When the heat from an externality does set in, you also realize the importance of your company’s culture and its strength in holding the company together. In many ways, an appearance calamity is a melting pot moment to turn upside down and use it as a way to tell your culture story properly. Buddha always said, “true wisdom comes from experience, not from the intellect.”

2. Regardless of the global climate, CEOs must be malleable

There’s no one-size-fits-all approach to leadership, and the key is being able to move quickly to support what’s needed based on externality – you don’t want to be the leader stuck in crisis mode when everyone else is on the prairie is.

During Covid, the most important lessons for me personally were to be both very decisive (i.e. know your plan) and be able to communicate with both strength and empathy. In the same vein, you have to constantly do less, but do better – whether that be employee experience or product initiatives – and the key is to build a mindset of hunger because that keeps everyone in a heightened sense of spirit and alertness.

Knowing how to prioritize the needs of the business while balancing those of your employees is essential to success as a business leader. It is even more important to be able to continuously shift those priorities to the current economic or geopolitical environment.

Related: Why the Ukraine Crisis Should Make You Rethink How You Lead

3. Simplicity and intention are key in a crisis

As leaders in crisis situations, we must focus on intent and make very direct, often difficult, but simple decisions and directions for our team. Today, the current geopolitical climate forces our hands on how we do business and who we do business with.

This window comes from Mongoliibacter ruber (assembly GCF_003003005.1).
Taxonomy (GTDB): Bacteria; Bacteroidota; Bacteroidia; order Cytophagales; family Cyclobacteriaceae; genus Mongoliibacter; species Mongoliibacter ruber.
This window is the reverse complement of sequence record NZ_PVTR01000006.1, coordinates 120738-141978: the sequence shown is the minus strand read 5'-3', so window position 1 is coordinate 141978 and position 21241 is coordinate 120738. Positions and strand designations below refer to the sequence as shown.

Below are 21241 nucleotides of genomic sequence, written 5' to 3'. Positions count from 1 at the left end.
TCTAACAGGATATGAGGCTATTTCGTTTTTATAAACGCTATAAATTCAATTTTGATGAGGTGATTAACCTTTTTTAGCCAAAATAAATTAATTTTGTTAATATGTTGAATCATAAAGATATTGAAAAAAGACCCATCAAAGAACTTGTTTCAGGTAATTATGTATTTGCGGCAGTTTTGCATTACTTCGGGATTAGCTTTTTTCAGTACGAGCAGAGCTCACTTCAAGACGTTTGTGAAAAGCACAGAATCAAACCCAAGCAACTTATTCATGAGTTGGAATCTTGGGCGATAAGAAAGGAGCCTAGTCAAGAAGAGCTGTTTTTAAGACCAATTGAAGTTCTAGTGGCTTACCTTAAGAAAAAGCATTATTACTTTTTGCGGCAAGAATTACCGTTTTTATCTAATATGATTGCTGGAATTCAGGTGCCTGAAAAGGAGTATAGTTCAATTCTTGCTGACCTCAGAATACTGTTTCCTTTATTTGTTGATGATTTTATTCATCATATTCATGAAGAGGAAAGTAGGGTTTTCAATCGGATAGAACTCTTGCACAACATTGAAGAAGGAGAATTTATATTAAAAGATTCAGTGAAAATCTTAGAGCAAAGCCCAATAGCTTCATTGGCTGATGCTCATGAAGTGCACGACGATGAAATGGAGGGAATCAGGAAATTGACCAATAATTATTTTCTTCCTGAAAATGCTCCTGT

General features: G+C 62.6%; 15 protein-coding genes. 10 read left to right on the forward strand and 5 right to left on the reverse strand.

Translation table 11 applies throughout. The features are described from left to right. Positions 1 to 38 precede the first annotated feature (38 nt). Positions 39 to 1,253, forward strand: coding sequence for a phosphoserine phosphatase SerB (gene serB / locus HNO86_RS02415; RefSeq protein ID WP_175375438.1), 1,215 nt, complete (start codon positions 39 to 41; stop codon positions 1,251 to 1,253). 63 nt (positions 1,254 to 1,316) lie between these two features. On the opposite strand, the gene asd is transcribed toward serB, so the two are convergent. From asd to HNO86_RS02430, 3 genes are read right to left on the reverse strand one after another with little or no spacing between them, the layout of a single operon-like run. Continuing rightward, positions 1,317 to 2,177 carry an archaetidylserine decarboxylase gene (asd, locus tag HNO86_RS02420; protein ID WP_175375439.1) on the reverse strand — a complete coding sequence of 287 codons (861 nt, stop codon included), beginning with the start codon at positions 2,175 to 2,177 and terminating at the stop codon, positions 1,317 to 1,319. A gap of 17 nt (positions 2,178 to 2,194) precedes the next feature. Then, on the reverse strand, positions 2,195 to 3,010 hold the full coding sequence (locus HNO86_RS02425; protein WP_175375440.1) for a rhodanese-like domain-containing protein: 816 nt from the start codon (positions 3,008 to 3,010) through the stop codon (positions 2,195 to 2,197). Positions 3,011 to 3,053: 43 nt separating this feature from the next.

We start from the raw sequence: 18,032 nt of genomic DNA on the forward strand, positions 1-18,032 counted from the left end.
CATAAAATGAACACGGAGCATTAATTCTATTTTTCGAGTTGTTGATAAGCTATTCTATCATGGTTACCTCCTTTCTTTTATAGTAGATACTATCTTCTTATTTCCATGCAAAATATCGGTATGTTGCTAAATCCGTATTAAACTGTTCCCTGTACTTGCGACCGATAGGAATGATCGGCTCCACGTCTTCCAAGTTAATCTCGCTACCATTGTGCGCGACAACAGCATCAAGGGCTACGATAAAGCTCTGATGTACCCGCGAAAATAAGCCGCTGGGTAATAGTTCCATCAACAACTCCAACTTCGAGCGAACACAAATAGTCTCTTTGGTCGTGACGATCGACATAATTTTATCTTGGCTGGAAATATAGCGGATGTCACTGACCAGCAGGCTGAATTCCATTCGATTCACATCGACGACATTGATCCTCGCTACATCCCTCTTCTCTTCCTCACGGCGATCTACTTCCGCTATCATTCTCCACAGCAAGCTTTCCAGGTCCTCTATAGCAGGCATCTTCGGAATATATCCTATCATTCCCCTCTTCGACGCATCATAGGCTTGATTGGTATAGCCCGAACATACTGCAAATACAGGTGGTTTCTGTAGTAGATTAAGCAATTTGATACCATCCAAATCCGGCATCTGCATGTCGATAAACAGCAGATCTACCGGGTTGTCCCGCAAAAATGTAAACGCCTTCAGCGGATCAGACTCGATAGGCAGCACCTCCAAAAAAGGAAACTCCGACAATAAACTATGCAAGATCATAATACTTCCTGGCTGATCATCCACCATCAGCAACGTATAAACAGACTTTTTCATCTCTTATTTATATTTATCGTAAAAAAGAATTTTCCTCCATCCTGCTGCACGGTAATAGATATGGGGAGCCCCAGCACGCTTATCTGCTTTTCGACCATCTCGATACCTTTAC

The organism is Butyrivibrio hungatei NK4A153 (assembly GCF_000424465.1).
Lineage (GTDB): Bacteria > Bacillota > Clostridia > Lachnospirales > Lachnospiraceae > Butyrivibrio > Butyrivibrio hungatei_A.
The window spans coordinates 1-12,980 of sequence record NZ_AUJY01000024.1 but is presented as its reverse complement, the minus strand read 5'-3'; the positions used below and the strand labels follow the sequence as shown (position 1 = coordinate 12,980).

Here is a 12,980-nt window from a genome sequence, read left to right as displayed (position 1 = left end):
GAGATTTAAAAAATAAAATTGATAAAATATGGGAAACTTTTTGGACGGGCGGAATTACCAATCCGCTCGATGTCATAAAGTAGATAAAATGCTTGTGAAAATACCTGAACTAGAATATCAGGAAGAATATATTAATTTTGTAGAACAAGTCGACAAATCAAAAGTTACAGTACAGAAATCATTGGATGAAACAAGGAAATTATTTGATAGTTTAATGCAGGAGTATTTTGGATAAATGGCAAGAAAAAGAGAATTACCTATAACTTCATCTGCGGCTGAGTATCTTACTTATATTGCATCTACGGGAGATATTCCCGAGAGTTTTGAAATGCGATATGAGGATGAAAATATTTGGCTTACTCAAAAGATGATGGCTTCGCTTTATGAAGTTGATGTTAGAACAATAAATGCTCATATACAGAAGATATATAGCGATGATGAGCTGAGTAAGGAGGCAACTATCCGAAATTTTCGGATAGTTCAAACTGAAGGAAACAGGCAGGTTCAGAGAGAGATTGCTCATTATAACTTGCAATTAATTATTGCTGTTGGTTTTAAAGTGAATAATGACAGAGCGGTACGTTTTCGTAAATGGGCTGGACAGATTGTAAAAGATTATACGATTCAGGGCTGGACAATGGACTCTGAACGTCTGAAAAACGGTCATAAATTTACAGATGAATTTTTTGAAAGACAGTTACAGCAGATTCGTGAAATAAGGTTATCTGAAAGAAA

As leaders, we must make these decisions and communicate them in a direct and clear manner. And we must lean on our next in line to support these decisions. By allowing specialized teams to focus on and move each decision forward, the intent and goals remain clear. When stress is high, your teams will always be driven by simple and clear directions.

4. Create a sense of security and progress, regardless of the climate

It sounds obvious that your workplace should provide a sense of security (wellness, equity and financial security). But it’s vital to your business in 2022, because only when you can create a “circle of safety” will everyone work together as a unified team.

Our job as leaders is to continue to provide both the security that comes with the good times and the security we seek in the bad times. How do we do that? It starts with setting up a North Star for your team – where everyone in the organization has an eye for the well-being of the team in addition to the purpose and direction of the company – and that these things are easy to understand as part of the business – DNA.

From a directional standpoint, leaders should be relentless in pushing an inverted pyramid work model, where employees focus most of their energy on tasks critical to their position, passions, and performance. This means that everyone is driven by a deliberate, authentic and relentless pursuit of excellence.

Your teams need a leader who can create both safety and progress. By identifying, creating and embracing melting pot moments that bring people together, you will find opportunities every day to strengthen your organization, no matter what is happening around you.